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EPA Says Clean Air Act “Ill-Suited” to Address Greenhouse Gases

July 16, 2008

Last week, the Environmental Protection Agency (EPA) published a highly anticipated Advanced Notice of Public Rulemaking (ANPR) which states that the Clean Air Act is “ill-suited for the task of regulating global greenhouse gases” and that, instead, Congress should enact comprehensive climate change legislation. The presumptive major party Presidential candidates, Senators John McCain (R. Az.) and Barack Obama (D. Il.), promptly agreed.[1] Congress, however, has been unable to move any legislation, and just last month shelved debate on the Lieberman-Warner Climate Security Act (S. 2191/S. 3036) until 2009.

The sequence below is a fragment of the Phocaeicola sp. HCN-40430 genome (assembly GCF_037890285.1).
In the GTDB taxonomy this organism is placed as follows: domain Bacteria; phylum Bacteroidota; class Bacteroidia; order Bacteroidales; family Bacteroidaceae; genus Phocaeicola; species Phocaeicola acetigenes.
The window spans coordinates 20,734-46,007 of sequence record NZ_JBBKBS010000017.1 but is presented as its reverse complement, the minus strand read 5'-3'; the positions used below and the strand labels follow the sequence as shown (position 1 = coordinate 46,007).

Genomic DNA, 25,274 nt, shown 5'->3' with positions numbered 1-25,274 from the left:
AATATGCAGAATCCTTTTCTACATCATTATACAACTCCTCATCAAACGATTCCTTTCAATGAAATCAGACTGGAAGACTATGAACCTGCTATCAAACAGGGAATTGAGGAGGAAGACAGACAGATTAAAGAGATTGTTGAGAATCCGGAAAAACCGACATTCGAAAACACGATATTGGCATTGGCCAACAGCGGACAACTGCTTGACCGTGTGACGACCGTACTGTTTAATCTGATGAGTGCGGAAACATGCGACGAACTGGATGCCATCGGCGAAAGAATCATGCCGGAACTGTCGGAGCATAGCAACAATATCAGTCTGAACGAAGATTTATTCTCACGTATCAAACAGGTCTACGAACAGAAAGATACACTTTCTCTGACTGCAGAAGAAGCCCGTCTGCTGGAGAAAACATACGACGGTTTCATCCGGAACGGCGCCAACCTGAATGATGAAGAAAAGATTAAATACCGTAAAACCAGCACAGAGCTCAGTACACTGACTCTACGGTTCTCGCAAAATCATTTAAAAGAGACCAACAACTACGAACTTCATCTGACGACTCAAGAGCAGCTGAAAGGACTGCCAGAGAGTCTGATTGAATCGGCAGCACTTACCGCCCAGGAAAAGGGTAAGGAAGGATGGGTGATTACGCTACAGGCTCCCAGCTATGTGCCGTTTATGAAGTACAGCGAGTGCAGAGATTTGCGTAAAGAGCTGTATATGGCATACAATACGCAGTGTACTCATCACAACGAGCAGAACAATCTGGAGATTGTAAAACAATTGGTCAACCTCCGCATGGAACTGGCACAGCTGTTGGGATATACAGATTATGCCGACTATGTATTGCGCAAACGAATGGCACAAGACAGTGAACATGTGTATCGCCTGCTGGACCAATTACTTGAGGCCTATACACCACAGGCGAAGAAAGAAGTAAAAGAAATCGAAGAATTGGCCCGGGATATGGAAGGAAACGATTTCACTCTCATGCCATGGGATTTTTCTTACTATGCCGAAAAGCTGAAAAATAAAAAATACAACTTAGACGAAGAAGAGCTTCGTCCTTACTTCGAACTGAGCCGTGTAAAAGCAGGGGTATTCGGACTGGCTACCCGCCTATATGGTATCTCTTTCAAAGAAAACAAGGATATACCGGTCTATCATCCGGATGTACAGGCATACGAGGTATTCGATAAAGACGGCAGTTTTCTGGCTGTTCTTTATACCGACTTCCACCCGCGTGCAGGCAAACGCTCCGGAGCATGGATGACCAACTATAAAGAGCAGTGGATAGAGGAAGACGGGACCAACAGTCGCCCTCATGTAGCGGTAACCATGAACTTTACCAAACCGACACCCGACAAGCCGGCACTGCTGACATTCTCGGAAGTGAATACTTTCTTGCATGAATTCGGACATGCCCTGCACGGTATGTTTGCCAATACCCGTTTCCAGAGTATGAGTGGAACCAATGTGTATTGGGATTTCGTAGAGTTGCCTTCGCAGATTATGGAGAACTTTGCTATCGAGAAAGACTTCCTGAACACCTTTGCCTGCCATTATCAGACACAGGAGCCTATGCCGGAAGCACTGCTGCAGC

The ANPR is EPA’s first formal response to the United States Supreme Court’s April 2007 decision in Massachusetts v. EPA. In that landmark opinion, the Supreme Court held that carbon dioxide and other greenhouse gases are “pollutants” under the Clean Air Act. The fact that greenhouse gases are pollutants, in turn, triggers a requirement for EPA to make an “endangerment” finding – that is, a determination as to whether greenhouse gases endanger public health or welfare. An endangerment finding, once made, would require EPA to begin rulemaking to bring greenhouse gases within the ambit of the Clean Air Act.